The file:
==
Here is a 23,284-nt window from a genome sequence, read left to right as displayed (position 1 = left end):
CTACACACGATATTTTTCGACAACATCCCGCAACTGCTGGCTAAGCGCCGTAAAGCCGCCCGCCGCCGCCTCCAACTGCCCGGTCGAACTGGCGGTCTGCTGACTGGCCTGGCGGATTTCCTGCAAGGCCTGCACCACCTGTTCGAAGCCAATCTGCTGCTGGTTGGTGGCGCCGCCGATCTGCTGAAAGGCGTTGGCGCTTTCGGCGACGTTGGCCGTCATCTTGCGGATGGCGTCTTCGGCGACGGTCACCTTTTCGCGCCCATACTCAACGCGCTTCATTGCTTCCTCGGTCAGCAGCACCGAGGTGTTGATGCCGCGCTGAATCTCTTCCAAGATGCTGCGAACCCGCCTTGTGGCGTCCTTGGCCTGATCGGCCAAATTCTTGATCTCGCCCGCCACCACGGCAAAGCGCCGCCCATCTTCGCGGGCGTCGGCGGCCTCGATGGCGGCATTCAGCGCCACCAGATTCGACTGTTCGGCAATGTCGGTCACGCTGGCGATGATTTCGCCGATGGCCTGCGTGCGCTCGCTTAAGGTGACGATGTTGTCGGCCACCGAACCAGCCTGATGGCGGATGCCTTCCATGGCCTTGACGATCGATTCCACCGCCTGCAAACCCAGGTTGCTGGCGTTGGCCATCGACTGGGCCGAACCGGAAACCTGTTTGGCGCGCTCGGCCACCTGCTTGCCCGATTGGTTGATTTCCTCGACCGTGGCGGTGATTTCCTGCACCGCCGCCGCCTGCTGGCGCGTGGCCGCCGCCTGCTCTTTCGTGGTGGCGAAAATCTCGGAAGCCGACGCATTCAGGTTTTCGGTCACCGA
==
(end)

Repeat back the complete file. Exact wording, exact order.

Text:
Here is a 23,284-nt window from a genome sequence, read left to right as displayed (position 1 = left end):
CTACACACGATATTTTTCGACAACATCCCGCAACTGCTGGCTAAGCGCCGTAAAGCCGCCCGCCGCCGCCTCCAACTGCCCGGTCGAACTGGCGGTCTGCTGACTGGCCTGGCGGATTTCCTGCAAGGCCTGCACCACCTGTTCGAAGCCAATCTGCTGCTGGTTGGTGGCGCCGCCGATCTGCTGAAAGGCGTTGGCGCTTTCGGCGACGTTGGCCGTCATCTTGCGGATGGCGTCTTCGGCGACGGTCACCTTTTCGCGCCCATACTCAACGCGCTTCATTGCTTCCTCGGTCAGCAGCACCGAGGTGTTGATGCCGCGCTGAATCTCTTCCAAGATGCTGCGAACCCGCCTTGTGGCGTCCTTGGCCTGATCGGCCAAATTCTTGATCTCGCCCGCCACCACGGCAAAGCGCCGCCCATCTTCGCGGGCGTCGGCGGCCTCGATGGCGGCATTCAGCGCCACCAGATTCGACTGTTCGGCAATGTCGGTCACGCTGGCGATGATTTCGCCGATGGCCTGCGTGCGCTCGCTTAAGGTGACGATGTTGTCGGCCACCGAACCAGCCTGATGGCGGATGCCTTCCATGGCCTTGACGATCGATTCCACCGCCTGCAAACCCAGGTTGCTGGCGTTGGCCATCGACTGGGCCGAACCGGAAACCTGTTTGGCGCGCTCGGCCACCTGCTTGCCCGATTGGTTGATTTCCTCGACCGTGGCGGTGATTTCCTGCACCGCCGCCGCCTGCTGGCGCGTGGCCGCCGCCTGCTCTTTCGTGGTGGCGAAAATCTCGGAAGCCGACGCATTCAGGTTTTCGGTCACCGA